History Of The Bahamas

The history of the Bahamas includes the histories of many different peoples. Control of the Bahamas has shifted and changed throughout the centuries, and its current status today as a major tourist destination was not always its main feature. Bahamas cultural history also includes the cultures of varying people and their interactions. Today Bahamas cultural history and the history of the Bahamas can still be observed in some of the historical sites and museums.

As early as 700 AD, Lucayan Indians inhabited the Bahamas, first living on the southern islands and eventually spreading out to inhabit the entire archipelago. The Lucayans lived in relative peace until the year 1492, when Christopher Columbus landed on the islands. It is widely believed that he landed first on San Salvador, although this point is still disputed. With the arrival of Columbus came the arrival of violence and disease, and by the early sixteenth century the Lucayan tribes were mostly destroyed. The islands then remained deserted until the seventeenth century when British settlers began arriving.

In 1718 the history of the Bahamas shifted as the Bahamas became a British crown colony. The islands, however remained largely uninhabited for many years, however, until American Tories began arriving in small waves. British loyalists who either left the newly independent United States of their own accord or who were forced out by the new government often made their way south to the Bahamas. Many of them brought their slaves along as well. It is estimated that about 8,000 loyalists and their slaves made the move to the Bahamas.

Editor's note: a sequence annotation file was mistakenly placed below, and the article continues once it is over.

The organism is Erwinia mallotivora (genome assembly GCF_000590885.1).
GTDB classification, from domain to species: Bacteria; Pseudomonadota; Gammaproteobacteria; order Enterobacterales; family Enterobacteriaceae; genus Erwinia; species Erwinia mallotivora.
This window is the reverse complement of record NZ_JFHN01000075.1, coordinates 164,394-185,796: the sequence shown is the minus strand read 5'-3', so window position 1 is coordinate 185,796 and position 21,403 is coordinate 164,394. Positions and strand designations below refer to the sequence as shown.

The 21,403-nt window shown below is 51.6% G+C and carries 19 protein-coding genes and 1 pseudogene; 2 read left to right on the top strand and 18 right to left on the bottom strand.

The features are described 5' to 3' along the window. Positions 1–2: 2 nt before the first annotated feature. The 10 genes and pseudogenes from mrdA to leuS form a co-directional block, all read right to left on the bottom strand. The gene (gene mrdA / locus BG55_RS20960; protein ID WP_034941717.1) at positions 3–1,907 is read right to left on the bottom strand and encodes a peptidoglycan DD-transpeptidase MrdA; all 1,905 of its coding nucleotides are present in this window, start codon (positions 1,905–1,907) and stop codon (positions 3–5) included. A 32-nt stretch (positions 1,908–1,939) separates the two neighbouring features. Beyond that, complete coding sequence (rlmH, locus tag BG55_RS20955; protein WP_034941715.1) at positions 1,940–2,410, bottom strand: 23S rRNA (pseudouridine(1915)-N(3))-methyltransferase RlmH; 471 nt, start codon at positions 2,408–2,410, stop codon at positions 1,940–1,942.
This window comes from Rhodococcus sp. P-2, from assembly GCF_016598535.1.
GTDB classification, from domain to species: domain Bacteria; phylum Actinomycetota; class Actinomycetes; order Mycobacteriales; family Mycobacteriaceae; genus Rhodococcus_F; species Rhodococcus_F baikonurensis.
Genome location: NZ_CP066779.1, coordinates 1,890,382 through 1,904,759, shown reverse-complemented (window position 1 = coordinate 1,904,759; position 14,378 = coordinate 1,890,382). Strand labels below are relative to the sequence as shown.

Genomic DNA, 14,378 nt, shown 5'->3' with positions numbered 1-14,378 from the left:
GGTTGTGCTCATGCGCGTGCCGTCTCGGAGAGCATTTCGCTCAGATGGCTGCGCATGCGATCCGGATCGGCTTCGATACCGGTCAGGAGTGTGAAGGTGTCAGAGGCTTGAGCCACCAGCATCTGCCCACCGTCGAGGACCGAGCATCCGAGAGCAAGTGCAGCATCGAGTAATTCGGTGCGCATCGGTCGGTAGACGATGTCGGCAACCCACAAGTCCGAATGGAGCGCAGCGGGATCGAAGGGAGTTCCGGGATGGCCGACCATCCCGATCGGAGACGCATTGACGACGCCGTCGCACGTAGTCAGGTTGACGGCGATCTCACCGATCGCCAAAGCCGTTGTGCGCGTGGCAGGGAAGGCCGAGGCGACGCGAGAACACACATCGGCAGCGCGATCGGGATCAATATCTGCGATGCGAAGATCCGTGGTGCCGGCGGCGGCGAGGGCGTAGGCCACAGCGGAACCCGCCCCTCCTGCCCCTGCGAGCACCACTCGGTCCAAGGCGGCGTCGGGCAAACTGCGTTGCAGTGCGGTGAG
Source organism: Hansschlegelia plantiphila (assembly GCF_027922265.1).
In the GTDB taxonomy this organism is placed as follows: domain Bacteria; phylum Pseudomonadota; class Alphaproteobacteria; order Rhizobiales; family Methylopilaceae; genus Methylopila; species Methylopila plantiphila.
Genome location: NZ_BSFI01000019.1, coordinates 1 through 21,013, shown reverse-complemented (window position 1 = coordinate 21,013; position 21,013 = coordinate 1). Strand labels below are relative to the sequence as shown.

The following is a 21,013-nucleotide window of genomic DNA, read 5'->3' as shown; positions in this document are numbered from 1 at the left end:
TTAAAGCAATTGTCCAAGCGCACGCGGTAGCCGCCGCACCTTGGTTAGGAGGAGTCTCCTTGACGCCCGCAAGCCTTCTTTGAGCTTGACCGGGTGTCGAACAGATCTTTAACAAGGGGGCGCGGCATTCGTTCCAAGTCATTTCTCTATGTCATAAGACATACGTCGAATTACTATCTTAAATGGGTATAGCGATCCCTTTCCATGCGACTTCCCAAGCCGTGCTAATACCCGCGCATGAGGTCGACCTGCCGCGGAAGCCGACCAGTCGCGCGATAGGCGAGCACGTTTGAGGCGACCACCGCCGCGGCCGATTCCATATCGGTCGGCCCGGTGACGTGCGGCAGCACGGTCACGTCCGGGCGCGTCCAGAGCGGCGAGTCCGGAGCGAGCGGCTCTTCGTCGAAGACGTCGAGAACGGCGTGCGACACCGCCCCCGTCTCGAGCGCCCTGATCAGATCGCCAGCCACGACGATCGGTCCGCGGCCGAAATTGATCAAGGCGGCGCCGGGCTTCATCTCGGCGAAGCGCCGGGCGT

The government and culture of the Bahamas stayed basically the same until 1964, when the British government granted the islands internal self government. In 1973 the Bahamas became and independent nation under the Commonwealth of Nations. The economy of the Bahamas has continued to flourish since the 1950s, adding motivation to their desire to be an independent nation. History on the Bahamas reflects that the Bahamas chose of their own accord to remain part of the Commonwealth of Nations.

Bahamas cultural history today is most heavily influenced by the loyalist settlers and the slaves they brought with them to the Bahamas. Festivals and events focusing on history on the Bahamas tend toward the celebration of culture of the Bahamas. History on the Bahamas and other information about the culture of the Bahamas can be located through a number of different sources, including most travel guides. You can also make history come alive during your trip to the Bahamas by taking an historical walking tour. Nassau on New Providence Island in particular features one of the best historical walking tours, where you will see the Queens Staircase, visit the Straw Market, and more.

Historical events such as the celebration of Columbus Day on San Salvador Island are still recognized throughout the islands as well. Music such as the traditional junkanoo, a famous form of rhythm music, can also be heard throughout the islands to this day. Whether you travel to the Bahamas to pick up some historical information or simply hope to relax on the beach, the history of the peoples of the islands will surround your vacation.

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